San Francisco progressives have spent decades in a multi-front battle against gentrification. The struggle to prevent the displacement of low-income working people from the city has led to rent controls and eviction protections, zoning restrictions, highrise limitations, inclusionary housing, and a constant push for truly affordable housing. But stopping gentrification alone does not make low-income neighborhoods desirable, or even livable. In San Francisco, neighborhoods that have defeated gentrification have been treated as “containment zones,” meaning that unreasonable levels of crime, violence and drugs are tolerated so that such activities do not spread to upscale areas. The Tenderloin has long been one of the city’s leading containment zones, but those days are over. A large contingent of residents, workers and merchants will be delivering this message to city officials today, in a March for Safety that heralds a new chapter in the Tenderloin’s---and San Francisco’s---history.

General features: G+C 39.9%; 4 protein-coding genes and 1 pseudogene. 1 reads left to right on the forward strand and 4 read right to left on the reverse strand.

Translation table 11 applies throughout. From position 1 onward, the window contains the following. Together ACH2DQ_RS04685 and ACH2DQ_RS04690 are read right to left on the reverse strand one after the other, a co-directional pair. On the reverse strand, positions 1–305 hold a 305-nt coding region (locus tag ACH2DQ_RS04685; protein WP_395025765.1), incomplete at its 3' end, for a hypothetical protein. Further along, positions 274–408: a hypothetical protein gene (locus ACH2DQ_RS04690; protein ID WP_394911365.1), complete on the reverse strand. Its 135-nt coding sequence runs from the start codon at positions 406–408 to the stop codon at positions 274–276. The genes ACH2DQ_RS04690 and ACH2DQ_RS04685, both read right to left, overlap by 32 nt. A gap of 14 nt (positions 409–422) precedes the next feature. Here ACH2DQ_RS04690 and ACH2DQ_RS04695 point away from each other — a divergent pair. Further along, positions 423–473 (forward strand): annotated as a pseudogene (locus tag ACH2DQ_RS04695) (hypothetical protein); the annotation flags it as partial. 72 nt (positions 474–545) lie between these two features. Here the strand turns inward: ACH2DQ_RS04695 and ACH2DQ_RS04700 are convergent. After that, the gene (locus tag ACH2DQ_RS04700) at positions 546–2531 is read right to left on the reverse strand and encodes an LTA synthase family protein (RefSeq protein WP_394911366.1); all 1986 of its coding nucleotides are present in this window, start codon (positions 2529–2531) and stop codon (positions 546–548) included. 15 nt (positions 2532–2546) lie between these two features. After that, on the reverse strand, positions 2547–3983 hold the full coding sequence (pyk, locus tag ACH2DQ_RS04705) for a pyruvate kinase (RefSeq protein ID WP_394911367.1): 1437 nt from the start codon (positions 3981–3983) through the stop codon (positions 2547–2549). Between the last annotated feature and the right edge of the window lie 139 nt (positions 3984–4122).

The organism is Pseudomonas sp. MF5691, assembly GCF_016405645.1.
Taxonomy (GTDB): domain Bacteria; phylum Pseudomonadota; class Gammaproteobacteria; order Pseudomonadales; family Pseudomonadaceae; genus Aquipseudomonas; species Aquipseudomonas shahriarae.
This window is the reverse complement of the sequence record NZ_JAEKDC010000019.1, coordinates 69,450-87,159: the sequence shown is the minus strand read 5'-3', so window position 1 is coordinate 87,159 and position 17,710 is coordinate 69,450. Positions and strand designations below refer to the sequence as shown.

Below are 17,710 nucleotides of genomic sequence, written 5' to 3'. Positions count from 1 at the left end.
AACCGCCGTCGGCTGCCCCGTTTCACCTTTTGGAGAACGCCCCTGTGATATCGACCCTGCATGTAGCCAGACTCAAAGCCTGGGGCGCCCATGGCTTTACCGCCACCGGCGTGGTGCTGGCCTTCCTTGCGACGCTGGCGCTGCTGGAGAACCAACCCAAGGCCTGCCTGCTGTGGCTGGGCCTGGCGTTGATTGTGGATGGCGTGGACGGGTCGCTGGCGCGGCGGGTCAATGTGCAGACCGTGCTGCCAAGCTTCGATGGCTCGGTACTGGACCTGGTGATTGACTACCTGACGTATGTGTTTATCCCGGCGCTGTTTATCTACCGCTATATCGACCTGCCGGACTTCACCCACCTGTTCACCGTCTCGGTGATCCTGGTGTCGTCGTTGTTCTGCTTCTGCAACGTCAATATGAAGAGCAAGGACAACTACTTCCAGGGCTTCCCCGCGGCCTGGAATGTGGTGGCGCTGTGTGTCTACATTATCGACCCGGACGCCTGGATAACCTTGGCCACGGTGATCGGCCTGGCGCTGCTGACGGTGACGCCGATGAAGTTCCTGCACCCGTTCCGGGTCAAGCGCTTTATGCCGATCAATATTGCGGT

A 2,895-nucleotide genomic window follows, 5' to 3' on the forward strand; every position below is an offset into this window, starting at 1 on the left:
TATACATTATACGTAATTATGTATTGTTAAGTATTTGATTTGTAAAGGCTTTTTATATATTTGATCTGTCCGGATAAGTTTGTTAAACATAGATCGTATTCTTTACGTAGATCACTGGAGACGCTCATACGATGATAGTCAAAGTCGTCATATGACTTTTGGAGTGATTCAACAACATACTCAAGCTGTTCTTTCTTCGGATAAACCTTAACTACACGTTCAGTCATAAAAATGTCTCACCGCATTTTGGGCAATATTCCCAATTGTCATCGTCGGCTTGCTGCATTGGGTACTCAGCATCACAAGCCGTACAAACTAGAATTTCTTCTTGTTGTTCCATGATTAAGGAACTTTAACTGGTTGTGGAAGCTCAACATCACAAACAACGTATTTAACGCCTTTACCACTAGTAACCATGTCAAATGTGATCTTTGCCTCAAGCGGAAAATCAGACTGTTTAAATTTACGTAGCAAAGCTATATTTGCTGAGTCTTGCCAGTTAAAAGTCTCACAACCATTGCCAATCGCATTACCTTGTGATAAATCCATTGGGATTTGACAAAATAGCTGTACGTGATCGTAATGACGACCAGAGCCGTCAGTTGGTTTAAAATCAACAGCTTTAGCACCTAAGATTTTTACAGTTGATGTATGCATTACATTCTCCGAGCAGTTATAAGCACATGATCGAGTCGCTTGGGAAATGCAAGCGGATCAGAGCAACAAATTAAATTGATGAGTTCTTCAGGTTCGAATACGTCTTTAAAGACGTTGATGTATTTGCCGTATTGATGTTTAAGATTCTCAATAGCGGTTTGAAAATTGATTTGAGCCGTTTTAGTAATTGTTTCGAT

While San Francisco progressives have passed laws to slow gentrification, we have not transformed our non-gentrified neighborhoods into safe and desirable places to live. The Mission District comes closest to achieving this goal, but Bayview-Hunters Point and the Tenderloin have been long afflicted with public safety problems that has left residents living in fear and looking for a way out.
San Francisco’s low-income residents should not have to choose between displacement and living in a crime-ridden ghetto. If the end game for progressive efforts to prevent gentrification is a neighborhood where poor people are afraid to live, and desperately want to leave, then our strategy has failed.
In 1985, Tenderloin community leaders joined with Mayor Dianne Feinstein in a March Against Crime. We believed the neighborhood was on the precipice of dramatic and positive change; we did not realize that Reagan Administration budget cuts and policy changes at the federal level would soon devastate our community.